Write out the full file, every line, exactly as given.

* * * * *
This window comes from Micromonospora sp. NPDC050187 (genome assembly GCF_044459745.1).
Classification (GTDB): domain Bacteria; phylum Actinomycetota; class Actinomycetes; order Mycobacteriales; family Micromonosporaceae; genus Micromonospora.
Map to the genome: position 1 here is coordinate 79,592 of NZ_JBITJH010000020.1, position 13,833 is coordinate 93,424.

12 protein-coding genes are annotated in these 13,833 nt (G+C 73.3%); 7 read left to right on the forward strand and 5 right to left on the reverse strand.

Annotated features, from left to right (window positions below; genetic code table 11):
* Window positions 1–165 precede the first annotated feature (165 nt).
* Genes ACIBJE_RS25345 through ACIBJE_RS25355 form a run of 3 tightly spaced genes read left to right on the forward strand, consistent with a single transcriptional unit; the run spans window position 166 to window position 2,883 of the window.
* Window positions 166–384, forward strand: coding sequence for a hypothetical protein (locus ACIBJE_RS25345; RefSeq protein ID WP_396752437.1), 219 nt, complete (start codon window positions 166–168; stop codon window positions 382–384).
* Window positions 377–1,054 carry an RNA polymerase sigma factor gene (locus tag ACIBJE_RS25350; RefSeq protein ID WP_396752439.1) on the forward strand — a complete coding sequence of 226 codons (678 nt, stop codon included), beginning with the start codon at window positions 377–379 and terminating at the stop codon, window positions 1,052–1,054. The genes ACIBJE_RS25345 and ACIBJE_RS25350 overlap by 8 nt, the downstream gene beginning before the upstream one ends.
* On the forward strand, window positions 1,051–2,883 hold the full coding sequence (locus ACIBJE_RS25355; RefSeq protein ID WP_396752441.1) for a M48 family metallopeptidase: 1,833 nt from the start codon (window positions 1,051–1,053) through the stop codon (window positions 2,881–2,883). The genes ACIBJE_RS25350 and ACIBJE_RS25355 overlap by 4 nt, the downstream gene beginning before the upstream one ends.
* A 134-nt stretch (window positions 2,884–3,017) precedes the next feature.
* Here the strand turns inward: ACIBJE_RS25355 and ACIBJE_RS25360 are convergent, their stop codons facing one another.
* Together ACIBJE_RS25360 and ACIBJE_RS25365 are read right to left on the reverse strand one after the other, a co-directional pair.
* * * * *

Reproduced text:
This window comes from Micromonospora sp. NPDC050187 (genome assembly GCF_044459745.1).
Classification (GTDB): domain Bacteria; phylum Actinomycetota; class Actinomycetes; order Mycobacteriales; family Micromonosporaceae; genus Micromonospora.
Map to the genome: position 1 here is coordinate 79,592 of NZ_JBITJH010000020.1, position 13,833 is coordinate 93,424.

12 protein-coding genes are annotated in these 13,833 nt (G+C 73.3%); 7 read left to right on the forward strand and 5 right to left on the reverse strand.

Annotated features, from left to right (window positions below; genetic code table 11):
* Window positions 1–165 precede the first annotated feature (165 nt).
* Genes ACIBJE_RS25345 through ACIBJE_RS25355 form a run of 3 tightly spaced genes read left to right on the forward strand, consistent with a single transcriptional unit; the run spans window position 166 to window position 2,883 of the window.
* Window positions 166–384, forward strand: coding sequence for a hypothetical protein (locus ACIBJE_RS25345; RefSeq protein ID WP_396752437.1), 219 nt, complete (start codon window positions 166–168; stop codon window positions 382–384).
* Window positions 377–1,054 carry an RNA polymerase sigma factor gene (locus tag ACIBJE_RS25350; RefSeq protein ID WP_396752439.1) on the forward strand — a complete coding sequence of 226 codons (678 nt, stop codon included), beginning with the start codon at window positions 377–379 and terminating at the stop codon, window positions 1,052–1,054. The genes ACIBJE_RS25345 and ACIBJE_RS25350 overlap by 8 nt, the downstream gene beginning before the upstream one ends.
* On the forward strand, window positions 1,051–2,883 hold the full coding sequence (locus ACIBJE_RS25355; RefSeq protein ID WP_396752441.1) for a M48 family metallopeptidase: 1,833 nt from the start codon (window positions 1,051–1,053) through the stop codon (window positions 2,881–2,883). The genes ACIBJE_RS25350 and ACIBJE_RS25355 overlap by 4 nt, the downstream gene beginning before the upstream one ends.
* A 134-nt stretch (window positions 2,884–3,017) precedes the next feature.
* Here the strand turns inward: ACIBJE_RS25355 and ACIBJE_RS25360 are convergent, their stop codons facing one another.
* Together ACIBJE_RS25360 and ACIBJE_RS25365 are read right to left on the reverse strand one after the other, a co-directional pair.